7 / 12
European Union (EU): Cryptocurrency transactions are legal in most European Union countries. But the governance of each country can vary. Tax laws also vary from country to country, ranging from 0% to 50%. In 2020, the European Commission recommended the Crypto-Asset Markets Regulatory Framework (MiCA) to strengthen consumer protection and introduce new licensing requirements.
8 / 12
Canada: The Canadian Revenue Authority (CRA) treats cryptocurrency as a commodity under the country’s Income Tax Act, according to a Thomson Reuters Institute report released this year. The country also recently expanded its anti-money laundering and anti-terrorist financing oversight laws to cover cryptocurrencies on crowdfunding platforms. The move is seen as a response to anti-vaccine protests in the country, allegedly with resources drawn from bitcoin crowdfunding. (Image: Reuters)
9 / 12
South Korea: The country does not consider cryptocurrencies as financial assets. This means that cryptocurrency transactions are not linked to capital gains tax. Financial watchdogs oversee the regulation of crypto exchanges in the country. Exchanges must also follow strict anti-money laundering guidelines established by the FSS. In late November, the country postponed its cryptocurrency taxation bill to 2023. The bill would have levied a 20% capital gains tax on gains over 2.5 million won (2 $122).
ten / 12
Australia: Australia classifies cryptocurrencies as legal property; this subjects them to capital gains tax. Exchanges can only operate in the country if they are registered with the Australian Transaction Reporting and Analysis Center (ATRAC) and meet the necessary anti-money laundering obligations. The Australian Revenue Service considers cryptocurrency to be a personal-use asset if it is used to purchase goods or exchange with another currency. However, it is not personal-use property when used for investment purposes. Personal-use assets are generally disposed of when used, so they are subject to capital gains tax (CGT).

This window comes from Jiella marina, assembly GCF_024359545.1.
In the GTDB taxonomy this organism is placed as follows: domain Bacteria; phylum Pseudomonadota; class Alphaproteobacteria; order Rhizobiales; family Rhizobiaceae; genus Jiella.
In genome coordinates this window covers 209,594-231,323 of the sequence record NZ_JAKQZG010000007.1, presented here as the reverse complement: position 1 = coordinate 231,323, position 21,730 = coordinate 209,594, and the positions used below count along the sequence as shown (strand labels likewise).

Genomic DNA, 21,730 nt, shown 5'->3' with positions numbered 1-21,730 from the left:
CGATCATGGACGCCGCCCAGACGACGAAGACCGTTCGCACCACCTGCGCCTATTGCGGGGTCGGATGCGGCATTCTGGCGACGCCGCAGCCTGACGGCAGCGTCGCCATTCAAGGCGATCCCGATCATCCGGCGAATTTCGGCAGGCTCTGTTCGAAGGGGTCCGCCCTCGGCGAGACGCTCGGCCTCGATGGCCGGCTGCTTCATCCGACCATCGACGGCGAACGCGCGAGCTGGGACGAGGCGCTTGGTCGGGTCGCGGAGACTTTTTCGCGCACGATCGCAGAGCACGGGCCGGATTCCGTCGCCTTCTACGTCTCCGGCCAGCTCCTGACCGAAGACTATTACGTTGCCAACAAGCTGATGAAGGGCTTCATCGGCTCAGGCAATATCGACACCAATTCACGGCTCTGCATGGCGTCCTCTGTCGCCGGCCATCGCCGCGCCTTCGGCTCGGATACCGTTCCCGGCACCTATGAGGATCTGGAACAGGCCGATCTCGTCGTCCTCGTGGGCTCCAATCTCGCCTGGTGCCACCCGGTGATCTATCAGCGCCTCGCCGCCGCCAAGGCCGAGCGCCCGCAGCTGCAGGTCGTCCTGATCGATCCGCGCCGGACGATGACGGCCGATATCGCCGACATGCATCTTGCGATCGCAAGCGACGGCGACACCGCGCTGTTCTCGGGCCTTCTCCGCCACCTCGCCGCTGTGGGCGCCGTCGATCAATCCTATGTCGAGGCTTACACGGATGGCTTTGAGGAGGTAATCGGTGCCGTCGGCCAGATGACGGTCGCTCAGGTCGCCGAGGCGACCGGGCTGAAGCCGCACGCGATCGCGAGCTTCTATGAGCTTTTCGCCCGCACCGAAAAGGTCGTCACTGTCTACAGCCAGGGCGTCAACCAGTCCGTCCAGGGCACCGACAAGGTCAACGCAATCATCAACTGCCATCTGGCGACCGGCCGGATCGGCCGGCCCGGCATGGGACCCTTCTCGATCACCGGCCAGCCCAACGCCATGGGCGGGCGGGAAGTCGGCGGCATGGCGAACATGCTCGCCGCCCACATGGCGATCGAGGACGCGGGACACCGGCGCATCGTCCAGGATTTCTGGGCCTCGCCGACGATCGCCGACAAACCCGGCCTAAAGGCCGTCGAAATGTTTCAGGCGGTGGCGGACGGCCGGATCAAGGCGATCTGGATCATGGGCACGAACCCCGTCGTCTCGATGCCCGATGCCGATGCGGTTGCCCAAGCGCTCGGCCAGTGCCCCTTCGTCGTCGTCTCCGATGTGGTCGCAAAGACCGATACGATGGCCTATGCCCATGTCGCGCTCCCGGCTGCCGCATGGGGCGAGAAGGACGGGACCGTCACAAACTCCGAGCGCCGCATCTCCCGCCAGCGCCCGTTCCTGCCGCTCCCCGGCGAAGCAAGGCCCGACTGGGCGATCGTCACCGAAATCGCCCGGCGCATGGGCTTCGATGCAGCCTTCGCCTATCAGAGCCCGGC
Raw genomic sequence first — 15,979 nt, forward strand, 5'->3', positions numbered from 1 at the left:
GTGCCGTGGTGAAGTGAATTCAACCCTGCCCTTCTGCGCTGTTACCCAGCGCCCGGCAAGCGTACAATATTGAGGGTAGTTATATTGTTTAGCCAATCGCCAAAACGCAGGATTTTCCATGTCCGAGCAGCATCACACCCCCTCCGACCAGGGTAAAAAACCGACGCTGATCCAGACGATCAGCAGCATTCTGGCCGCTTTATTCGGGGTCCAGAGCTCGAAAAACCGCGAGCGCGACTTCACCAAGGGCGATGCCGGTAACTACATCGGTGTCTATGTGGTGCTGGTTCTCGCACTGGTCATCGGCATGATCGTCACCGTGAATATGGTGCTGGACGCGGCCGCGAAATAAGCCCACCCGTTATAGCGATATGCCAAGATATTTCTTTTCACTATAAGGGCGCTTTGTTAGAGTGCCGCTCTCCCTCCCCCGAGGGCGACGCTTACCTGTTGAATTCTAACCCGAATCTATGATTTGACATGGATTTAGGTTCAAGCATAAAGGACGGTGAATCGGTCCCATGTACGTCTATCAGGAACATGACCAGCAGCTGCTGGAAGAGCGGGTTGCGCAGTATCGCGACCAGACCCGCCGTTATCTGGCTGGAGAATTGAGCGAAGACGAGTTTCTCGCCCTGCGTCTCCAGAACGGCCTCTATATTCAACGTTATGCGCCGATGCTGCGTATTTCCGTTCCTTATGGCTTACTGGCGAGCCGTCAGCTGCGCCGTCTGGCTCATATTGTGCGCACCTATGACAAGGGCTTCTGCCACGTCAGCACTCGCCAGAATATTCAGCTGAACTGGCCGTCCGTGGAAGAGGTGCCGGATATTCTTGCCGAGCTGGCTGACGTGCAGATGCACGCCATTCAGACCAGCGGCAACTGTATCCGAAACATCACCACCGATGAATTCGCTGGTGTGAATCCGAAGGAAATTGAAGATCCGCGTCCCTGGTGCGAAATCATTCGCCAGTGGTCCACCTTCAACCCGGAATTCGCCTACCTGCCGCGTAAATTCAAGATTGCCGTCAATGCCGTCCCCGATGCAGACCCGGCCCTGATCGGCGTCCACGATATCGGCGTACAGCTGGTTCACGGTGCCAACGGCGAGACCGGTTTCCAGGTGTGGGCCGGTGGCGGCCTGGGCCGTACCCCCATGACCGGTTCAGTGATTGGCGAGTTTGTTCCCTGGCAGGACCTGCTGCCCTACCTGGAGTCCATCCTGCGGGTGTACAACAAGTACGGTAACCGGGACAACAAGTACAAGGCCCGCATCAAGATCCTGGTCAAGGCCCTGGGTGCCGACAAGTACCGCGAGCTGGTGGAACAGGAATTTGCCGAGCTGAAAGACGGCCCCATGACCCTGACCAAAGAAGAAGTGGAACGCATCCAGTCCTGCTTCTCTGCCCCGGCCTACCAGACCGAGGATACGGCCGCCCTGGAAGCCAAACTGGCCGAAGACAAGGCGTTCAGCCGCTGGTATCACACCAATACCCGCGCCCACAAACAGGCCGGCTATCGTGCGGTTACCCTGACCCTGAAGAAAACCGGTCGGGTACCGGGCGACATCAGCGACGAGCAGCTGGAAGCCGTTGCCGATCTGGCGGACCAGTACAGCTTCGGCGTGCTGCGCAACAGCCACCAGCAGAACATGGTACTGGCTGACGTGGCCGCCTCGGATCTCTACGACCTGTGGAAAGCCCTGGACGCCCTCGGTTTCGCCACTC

11 / 12
Singapore: The country was something of a pioneer in the regulation of cryptocurrencies. Cryptocurrency trading there is legal and regulated by the Monetary Authority of Singapore (MAS) under the Payment Services Act of Singapore. Companies can also obtain a license to operate stock exchanges. There is no capital gains tax in Singapore and the appreciation of an asset does not require individuals or companies to pay tax on it. However, individuals must pay 17% income tax if involved in the cryptocurrency industry.
These statistics themselves highlight the effects of slice drift.Consideration should be given to data showing the transaction number and the increase in stamp duty revenue (and other taxes) when stamp duty rates are reduced.The recommendation of the federal inquiry mentioned above should be adopted. Joanne SeveAvalon, New South Wales Premiers and ACT failed on property […]
Harel Insurance Investments & Financial Services Ltd. reduced its position in shares of Avalara, Inc. (NYSE: AVLR – Get a rating) by 48.2% in the first quarter, Holdings Channel.com reports. The company held 510 shares of the company after selling 475 shares during the period. The holdings of Harel Insurance Investments & Financial Services Ltd. […]
Every week, Mansion Global poses a tax question to real estate tax lawyers. Here is this week’s question. Q. I am looking to buy a winter home in Phoenix and want to rent it out the rest of the year. What type of tax am I facing? A. How much tax is paid on rental […]